The Jewish Film Society is presenting two documentaries on Oct. 14 that highlight the struggle of American Jewish immigrants to improve their lives.
At Home in Utopia, by Michael Goldman, focuses on efforts by Jewish garment workers in New York City to build and operate a co-operatively owned apartment building in the Bronx.
Triangle: Remembering the Fire, by Daphne Pinkerson, recalls the catastrophic blaze in Manhattan in 1911 that killed 146 women, many of whom were recent arrivals from eastern Europe, in a garment factory.
Both documentaries are strong and emphatic.
At Home in Utopia takes us back to the 1920s, when 700 Jewish families pooled their resources to build the United Workers Cooperative Colony, popularly known as the “Coops.” They banded together to build a “heaven on earth” at a time when the co-operative movement was at its height in the United States.
The “Coops” gave them everything they had previously lacked: green spaces, gardens, children’s play areas and space for recreational activities.
The “Coops” was by no means the only co-operative community in the city. Farband Houses were built by Labor Zionists, while Sholem Aleichem Houses were constructed by Yiddishists. The “Coops,” however, was probably the most grassroots and member-driven co-operative of the lot.
The “Coops” gave its members, which mainly consisted of communists, the opportunity to practice utopian ideals in the quest for a just society. They invited African Americans to join their co-operative in an era when racial injustice was rampant and segregation was taken for granted. And, threatened by insolvency as the Depression deepened, they pressed for mortgage relief laws.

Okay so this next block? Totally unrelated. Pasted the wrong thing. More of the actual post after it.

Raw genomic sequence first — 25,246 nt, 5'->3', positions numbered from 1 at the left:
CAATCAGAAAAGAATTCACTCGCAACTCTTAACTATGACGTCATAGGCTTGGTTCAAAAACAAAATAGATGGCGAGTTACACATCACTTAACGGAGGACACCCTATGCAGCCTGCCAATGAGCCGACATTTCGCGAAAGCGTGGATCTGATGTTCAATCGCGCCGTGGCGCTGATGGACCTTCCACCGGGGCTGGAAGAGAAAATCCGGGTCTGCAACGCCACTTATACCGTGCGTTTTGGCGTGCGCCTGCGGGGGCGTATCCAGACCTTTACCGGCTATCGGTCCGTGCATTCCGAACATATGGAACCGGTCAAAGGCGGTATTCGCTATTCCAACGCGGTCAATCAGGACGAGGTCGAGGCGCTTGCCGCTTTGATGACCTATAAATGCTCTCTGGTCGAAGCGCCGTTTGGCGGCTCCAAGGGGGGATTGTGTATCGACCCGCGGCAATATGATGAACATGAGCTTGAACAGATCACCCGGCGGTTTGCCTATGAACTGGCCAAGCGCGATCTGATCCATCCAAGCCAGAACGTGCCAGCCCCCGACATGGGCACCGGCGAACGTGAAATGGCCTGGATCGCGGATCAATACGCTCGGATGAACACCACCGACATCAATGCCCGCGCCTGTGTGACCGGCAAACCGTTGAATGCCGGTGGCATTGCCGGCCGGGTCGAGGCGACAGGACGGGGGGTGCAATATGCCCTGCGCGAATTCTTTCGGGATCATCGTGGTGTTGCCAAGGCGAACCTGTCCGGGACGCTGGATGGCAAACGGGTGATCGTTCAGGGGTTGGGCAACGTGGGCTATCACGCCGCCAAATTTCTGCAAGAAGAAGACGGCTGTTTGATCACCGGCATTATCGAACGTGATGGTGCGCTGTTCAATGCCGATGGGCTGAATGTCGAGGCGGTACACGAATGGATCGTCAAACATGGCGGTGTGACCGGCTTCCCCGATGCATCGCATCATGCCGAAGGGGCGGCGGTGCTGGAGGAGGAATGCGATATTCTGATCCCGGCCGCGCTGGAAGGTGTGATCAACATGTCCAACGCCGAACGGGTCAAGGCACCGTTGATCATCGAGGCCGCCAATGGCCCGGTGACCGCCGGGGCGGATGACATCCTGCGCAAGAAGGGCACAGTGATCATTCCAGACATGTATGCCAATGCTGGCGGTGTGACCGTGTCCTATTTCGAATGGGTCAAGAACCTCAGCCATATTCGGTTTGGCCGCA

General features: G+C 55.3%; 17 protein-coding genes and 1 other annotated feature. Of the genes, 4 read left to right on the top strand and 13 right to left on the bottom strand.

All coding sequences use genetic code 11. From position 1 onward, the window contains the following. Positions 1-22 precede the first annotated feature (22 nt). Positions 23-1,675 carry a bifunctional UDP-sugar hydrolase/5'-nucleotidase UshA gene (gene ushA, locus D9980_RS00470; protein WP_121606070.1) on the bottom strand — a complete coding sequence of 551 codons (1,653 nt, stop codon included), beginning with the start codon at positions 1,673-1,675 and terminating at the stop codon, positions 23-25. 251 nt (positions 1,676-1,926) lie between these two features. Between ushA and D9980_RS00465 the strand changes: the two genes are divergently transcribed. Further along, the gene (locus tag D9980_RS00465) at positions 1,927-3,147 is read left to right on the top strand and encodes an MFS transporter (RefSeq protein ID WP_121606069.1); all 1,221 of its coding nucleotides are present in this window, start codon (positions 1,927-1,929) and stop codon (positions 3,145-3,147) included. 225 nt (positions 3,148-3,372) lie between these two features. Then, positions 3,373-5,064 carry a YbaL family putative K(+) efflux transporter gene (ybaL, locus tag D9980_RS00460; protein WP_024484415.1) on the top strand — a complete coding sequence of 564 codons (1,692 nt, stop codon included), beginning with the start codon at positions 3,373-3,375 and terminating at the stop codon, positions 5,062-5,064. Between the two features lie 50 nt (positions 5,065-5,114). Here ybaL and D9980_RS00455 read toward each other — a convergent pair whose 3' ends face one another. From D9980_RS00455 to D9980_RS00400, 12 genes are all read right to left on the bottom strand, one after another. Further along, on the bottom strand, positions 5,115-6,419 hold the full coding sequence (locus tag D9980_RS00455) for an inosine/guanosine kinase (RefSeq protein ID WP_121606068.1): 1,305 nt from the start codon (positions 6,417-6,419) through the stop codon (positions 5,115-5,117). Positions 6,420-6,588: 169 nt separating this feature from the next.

The co-operative idea was battered by a number of events, notably the Soviet Union’s non-aggression pact with Nazi Germany in 1939, and eventually the “Coops” had to sell out to private interests.
But as the film suggests, the co-operative concept is still alive and well in the Big Apple.
On March 25, 1911, tragedy struck when a raging fire engulfed a new building housing the Triangle Waist Company, which manufactured shirtwaists for women.
Triangle: Remembering the Fire recounts the disaster that changed the face of labour relations in the United States.
The women who worked in the factory, which was owned by Isaac Harris and Max Blanck, were subjected to brutal working conditions. There was no real regard for workers’ safety.
A few months before the fire, garment workers in in New York City went on strike, demanding better pay and more humane conditions. Weathering the strike, Harris and Blanck refused to recognize union-certified employees.
When the fire broke out, more than 60 people managed to escape, but workers on the ninth floor were unable to flee. The exit door was shut tight. There were few, if any, fire escapes. Firefighters’ ladders could reach only up to the sixth floor.
In desperation, 90 or so frightened women jumped to their deaths, while the remainder of the victims were burned to death.
“This shouldn’t have happened,” says a descendant of one of the hapless victims.
Grief turned to rage as survivors and their supports demanded a reckoning. Harris and Blanck were charged with manslaughter, but a smart lawyer acquitted them.
Nonetheless, the Triangle fire was a turning point, a defining moment, in American history.
As one commentator observes, Franklin Roosevelt’s New Deal really started in 1911 as a succession of new laws, and codes were enacted to protect workers from rapacious bosses and the possibility of fire.
In short, the Triangle fire burned a hole in America’s conscience and ushered in a new dawn.
Screenings are at 4 p.m. and 7:30 p.m.